The Washington Park Spirit was an alternative universe of passionate muckrakers, cool kids and hippie geniuses. Feminism, black power and the gay rights movement were blossoming when the Spirit was published from April 1971 to February 1975. The Spirit forged inner-city community by hosting forums and funding a free clinic and a historical foundation to protect architectural jewels.

The Spirit offered epics with complexity, thrills and nuance. Reporter Scott Christianson, who produced exposés of Albany Mayor Erastus Corning 2nd and Gov. Nelson Rockefeller, had been a Knickerbocker News staff writer and went on to write for The New Yorker, The New York Times and The Washington Post. His recent death in an accidental fall at his Great Barrington, Mass., home is a reminder of the invaluable complement that alternative journalism can be to mainstream news.

Now, the Spirit’s history is newly available to everyone in the hard copies, thanks to retired Assemblyman Jack McEneny’s donation of his collection to the Albany Public Library.

“We were an alternative to Hearst and corporate-owned papers,” said Spirit editor Leonard Perlmutter, referring to the Times Union’s parent. “We believed objective truth can be found by digging deeper than newspapers” that might have worried about offending advertisers and subscribers. “We looked like hippies. But established businesses bought ads to support us. I met my wife at Sears when I was selling ads.”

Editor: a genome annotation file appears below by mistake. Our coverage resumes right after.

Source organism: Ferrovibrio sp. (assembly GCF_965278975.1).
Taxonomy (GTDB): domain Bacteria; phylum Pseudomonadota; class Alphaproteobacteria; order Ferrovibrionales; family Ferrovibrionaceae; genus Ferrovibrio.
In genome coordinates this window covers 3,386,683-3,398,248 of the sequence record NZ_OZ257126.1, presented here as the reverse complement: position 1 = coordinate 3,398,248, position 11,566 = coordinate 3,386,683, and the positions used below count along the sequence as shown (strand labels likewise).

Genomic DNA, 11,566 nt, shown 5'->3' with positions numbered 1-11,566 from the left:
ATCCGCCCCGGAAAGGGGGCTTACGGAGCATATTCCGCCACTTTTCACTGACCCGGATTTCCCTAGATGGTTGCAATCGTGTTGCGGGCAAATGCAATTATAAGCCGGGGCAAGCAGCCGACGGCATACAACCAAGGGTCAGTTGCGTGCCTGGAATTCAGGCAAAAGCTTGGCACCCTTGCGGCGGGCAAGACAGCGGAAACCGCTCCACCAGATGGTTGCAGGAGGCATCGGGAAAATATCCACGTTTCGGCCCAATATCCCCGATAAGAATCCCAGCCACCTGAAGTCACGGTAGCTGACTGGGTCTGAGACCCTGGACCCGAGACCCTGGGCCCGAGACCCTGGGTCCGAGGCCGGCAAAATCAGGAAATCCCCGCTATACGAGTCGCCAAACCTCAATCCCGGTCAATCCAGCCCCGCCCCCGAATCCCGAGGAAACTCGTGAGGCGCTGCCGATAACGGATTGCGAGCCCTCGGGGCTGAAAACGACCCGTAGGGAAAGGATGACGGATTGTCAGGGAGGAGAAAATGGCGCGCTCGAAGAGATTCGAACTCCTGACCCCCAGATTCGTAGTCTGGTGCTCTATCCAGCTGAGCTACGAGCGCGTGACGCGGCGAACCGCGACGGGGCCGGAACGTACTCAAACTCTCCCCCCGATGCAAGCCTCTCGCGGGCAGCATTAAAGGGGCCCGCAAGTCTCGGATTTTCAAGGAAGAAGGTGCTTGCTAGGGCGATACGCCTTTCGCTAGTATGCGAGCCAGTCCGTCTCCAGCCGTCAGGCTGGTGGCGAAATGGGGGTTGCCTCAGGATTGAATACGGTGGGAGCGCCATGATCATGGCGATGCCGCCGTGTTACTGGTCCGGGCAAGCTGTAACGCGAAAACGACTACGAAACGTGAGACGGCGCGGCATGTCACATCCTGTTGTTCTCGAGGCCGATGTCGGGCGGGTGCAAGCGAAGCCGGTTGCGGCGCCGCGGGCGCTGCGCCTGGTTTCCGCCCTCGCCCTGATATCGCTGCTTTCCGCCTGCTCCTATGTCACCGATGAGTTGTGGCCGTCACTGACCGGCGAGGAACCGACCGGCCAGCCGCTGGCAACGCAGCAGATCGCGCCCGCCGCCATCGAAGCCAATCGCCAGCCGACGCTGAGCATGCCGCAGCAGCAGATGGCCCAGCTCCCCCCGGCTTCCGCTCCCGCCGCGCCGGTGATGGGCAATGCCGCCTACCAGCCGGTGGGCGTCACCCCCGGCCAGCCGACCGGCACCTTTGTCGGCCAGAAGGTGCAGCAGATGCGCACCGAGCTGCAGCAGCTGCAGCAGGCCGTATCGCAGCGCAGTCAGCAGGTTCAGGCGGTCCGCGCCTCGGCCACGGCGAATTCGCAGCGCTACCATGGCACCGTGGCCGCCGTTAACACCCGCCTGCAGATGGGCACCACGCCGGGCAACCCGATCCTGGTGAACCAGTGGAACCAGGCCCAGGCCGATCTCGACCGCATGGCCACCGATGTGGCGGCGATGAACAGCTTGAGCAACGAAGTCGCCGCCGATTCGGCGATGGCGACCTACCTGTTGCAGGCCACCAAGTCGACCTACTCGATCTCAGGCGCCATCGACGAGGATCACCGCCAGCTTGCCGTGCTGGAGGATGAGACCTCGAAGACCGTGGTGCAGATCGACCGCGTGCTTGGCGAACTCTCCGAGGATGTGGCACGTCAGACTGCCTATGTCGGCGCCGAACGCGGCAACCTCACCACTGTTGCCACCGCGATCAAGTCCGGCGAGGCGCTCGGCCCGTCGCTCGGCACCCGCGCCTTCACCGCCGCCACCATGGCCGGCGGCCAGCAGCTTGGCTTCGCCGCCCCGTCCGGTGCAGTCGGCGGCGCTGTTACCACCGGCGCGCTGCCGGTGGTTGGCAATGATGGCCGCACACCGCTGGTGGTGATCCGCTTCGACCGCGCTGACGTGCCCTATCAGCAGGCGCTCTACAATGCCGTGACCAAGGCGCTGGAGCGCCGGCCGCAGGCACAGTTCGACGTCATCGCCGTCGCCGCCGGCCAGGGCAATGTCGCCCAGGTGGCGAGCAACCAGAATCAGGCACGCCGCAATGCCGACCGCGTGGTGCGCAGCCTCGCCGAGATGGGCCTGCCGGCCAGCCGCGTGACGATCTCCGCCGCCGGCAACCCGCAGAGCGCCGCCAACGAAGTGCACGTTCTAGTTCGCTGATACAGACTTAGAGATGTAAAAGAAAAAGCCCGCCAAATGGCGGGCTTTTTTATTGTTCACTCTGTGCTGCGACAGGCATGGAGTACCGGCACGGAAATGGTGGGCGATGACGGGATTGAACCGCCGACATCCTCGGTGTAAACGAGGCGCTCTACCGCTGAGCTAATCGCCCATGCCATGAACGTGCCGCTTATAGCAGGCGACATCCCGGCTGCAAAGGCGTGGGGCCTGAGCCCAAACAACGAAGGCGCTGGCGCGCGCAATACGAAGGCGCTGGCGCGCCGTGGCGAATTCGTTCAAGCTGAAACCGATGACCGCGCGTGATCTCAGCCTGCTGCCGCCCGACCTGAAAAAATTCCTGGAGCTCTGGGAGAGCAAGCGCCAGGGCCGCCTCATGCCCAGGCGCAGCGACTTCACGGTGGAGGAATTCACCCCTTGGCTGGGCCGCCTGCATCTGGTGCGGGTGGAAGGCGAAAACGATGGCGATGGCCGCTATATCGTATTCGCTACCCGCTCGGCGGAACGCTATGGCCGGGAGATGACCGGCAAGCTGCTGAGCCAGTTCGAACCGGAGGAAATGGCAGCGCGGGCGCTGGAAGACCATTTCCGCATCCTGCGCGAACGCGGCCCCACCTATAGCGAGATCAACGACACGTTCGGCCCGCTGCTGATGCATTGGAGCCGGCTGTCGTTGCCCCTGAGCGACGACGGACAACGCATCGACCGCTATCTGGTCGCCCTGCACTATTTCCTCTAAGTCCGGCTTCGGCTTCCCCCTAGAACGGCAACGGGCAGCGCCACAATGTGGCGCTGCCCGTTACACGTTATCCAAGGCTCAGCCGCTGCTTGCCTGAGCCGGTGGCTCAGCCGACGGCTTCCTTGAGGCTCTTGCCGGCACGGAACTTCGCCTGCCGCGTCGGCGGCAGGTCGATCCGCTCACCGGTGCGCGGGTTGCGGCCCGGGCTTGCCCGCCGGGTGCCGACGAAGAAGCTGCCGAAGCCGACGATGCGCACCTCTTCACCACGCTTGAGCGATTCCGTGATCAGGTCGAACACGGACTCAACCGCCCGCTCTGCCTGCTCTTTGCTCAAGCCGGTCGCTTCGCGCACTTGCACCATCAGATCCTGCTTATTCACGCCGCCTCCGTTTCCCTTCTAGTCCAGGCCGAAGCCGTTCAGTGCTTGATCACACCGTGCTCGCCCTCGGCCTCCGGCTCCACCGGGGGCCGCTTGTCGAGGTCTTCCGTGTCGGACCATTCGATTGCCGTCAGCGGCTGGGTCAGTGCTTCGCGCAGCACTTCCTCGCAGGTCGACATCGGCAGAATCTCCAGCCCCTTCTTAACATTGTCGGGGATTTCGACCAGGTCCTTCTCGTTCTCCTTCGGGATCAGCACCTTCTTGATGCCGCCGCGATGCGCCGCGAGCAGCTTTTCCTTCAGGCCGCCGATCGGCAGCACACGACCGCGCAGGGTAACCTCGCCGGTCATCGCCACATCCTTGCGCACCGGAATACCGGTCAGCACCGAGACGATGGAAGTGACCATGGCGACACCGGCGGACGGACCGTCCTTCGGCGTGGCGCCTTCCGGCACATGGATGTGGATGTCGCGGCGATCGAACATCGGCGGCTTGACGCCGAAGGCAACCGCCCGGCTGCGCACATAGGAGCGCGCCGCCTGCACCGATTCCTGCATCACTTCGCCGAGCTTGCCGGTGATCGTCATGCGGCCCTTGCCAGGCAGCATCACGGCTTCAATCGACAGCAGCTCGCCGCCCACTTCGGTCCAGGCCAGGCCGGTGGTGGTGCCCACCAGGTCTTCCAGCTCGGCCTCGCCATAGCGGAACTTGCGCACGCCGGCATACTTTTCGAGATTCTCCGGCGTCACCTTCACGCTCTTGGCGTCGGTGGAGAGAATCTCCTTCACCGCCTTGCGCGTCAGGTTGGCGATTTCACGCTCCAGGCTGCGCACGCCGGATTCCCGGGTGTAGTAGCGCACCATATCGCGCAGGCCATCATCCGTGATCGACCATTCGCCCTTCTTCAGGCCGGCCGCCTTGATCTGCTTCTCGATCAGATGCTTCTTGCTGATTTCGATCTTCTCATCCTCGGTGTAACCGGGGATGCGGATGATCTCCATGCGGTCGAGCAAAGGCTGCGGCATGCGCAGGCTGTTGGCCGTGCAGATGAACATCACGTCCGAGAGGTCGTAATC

Perlmutter was an Albany Law School student when he realized he never wanted to be a lawyer. Instead, he raised money from area businesses to launch the Spirit.

“The reporting had substance, so the city respected us,” said his wife, artist Jenness Cortez Perlmutter, who drew every intricate, beautiful Spirit cover.

Every other week, the staff caravaned from the Washington Avenue newsroom to a Ballston Spa printer to lay out stories on blue graph paper. After the issue was printed, reporters hit the streets to sell copies for 15 cents each.

Perlmutter wanted the Spirit to offer an alternative to mainstream newspaper writing, which he viewed as timid to the point of blandness, and larded with qualifying phrases. The Spirit’s parody issue included a “story” in that style describing Albany’s reaction to Northern Ireland violence:

“Most in Albany, although it is a heavily Irish Catholic city, are against the recent outbreak of killings, murders and general unrest. … In a poll conducted around the city, 10 people said they were against murder and unrest, five pretty much against and two weren’t exactly sure.”

A lifestyle section spoof was headlined, “Food Cans Open New World for Imaginative Housewives.”

The Spirit wasn’t always snarky. Christianson compassionately profiled a young man who committed suicide rather than fight in Vietnam or go to prison for draft evasion. Christianson described the corpse’s clothing to the last heartbreaking detail: a RESIST! button pinned to his hat. Reporter J. Flavin wrote about Albany’s first coffee house for gays, saying, “it is a safe place on 332 Hudson Avenue for a community, an alternate to parks, dark alleys and rest areas which homosexuals are subjected to by straight society.”